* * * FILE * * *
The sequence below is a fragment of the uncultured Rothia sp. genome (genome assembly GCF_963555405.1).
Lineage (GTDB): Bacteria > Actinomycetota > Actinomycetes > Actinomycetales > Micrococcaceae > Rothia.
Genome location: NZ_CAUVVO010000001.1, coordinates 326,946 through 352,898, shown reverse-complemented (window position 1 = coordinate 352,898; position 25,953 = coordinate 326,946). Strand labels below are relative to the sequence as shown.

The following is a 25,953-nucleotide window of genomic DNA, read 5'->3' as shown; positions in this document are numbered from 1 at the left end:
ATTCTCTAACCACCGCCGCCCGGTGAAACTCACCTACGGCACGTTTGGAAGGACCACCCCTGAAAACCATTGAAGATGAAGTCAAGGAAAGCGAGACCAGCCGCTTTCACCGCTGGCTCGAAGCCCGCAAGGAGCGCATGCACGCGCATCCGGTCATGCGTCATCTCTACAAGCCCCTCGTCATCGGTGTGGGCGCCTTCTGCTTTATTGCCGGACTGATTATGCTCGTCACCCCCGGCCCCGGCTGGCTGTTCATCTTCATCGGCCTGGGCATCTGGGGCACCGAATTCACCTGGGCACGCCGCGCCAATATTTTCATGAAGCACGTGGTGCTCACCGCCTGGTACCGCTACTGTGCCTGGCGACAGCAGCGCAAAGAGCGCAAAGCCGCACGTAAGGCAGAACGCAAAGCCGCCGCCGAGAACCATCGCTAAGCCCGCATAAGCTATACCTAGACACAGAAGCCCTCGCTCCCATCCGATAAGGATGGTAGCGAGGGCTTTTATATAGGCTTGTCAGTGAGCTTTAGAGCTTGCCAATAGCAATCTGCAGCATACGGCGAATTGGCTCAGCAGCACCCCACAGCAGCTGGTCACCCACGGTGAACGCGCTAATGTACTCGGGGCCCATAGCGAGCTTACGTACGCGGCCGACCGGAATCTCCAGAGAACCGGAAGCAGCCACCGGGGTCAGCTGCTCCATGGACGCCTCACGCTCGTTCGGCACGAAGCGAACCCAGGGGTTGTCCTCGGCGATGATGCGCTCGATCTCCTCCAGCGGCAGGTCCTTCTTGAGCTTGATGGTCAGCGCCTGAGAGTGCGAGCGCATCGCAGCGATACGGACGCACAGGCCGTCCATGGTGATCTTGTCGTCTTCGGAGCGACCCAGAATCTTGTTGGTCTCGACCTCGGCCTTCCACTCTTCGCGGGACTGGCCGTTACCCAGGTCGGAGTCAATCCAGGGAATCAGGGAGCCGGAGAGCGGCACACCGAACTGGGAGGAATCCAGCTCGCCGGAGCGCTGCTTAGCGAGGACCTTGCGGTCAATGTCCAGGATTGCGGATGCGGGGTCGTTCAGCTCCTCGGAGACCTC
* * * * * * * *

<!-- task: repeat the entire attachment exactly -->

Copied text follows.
The sequence below is a fragment of the uncultured Rothia sp. genome (genome assembly GCF_963555405.1).
Lineage (GTDB): Bacteria > Actinomycetota > Actinomycetes > Actinomycetales > Micrococcaceae > Rothia.
Genome location: NZ_CAUVVO010000001.1, coordinates 326,946 through 352,898, shown reverse-complemented (window position 1 = coordinate 352,898; position 25,953 = coordinate 326,946). Strand labels below are relative to the sequence as shown.

The following is a 25,953-nucleotide window of genomic DNA, read 5'->3' as shown; positions in this document are numbered from 1 at the left end:
ATTCTCTAACCACCGCCGCCCGGTGAAACTCACCTACGGCACGTTTGGAAGGACCACCCCTGAAAACCATTGAAGATGAAGTCAAGGAAAGCGAGACCAGCCGCTTTCACCGCTGGCTCGAAGCCCGCAAGGAGCGCATGCACGCGCATCCGGTCATGCGTCATCTCTACAAGCCCCTCGTCATCGGTGTGGGCGCCTTCTGCTTTATTGCCGGACTGATTATGCTCGTCACCCCCGGCCCCGGCTGGCTGTTCATCTTCATCGGCCTGGGCATCTGGGGCACCGAATTCACCTGGGCACGCCGCGCCAATATTTTCATGAAGCACGTGGTGCTCACCGCCTGGTACCGCTACTGTGCCTGGCGACAGCAGCGCAAAGAGCGCAAAGCCGCACGTAAGGCAGAACGCAAAGCCGCCGCCGAGAACCATCGCTAAGCCCGCATAAGCTATACCTAGACACAGAAGCCCTCGCTCCCATCCGATAAGGATGGTAGCGAGGGCTTTTATATAGGCTTGTCAGTGAGCTTTAGAGCTTGCCAATAGCAATCTGCAGCATACGGCGAATTGGCTCAGCAGCACCCCACAGCAGCTGGTCACCCACGGTGAACGCGCTAATGTACTCGGGGCCCATAGCGAGCTTACGTACGCGGCCGACCGGAATCTCCAGAGAACCGGAAGCAGCCACCGGGGTCAGCTGCTCCATGGACGCCTCACGCTCGTTCGGCACGAAGCGAACCCAGGGGTTGTCCTCGGCGATGATGCGCTCGATCTCCTCCAGCGGCAGGTCCTTCTTGAGCTTGATGGTCAGCGCCTGAGAGTGCGAGCGCATCGCAGCGATACGGACGCACAGGCCGTCCATGGTGATCTTGTCGTCTTCGGAGCGACCCAGAATCTTGTTGGTCTCGACCTCGGCCTTCCACTCTTCGCGGGACTGGCCGTTACCCAGGTCGGAGTCAATCCAGGGAATCAGGGAGCCGGAGAGCGGCACACCGAACTGGGAGGAATCCAGCTCGCCGGAGCGCTGCTTAGCGAGGACCTTGCGGTCAATGTCCAGGATTGCGGATGCGGGGTCGTTCAGCTCCTCGGAGACCTC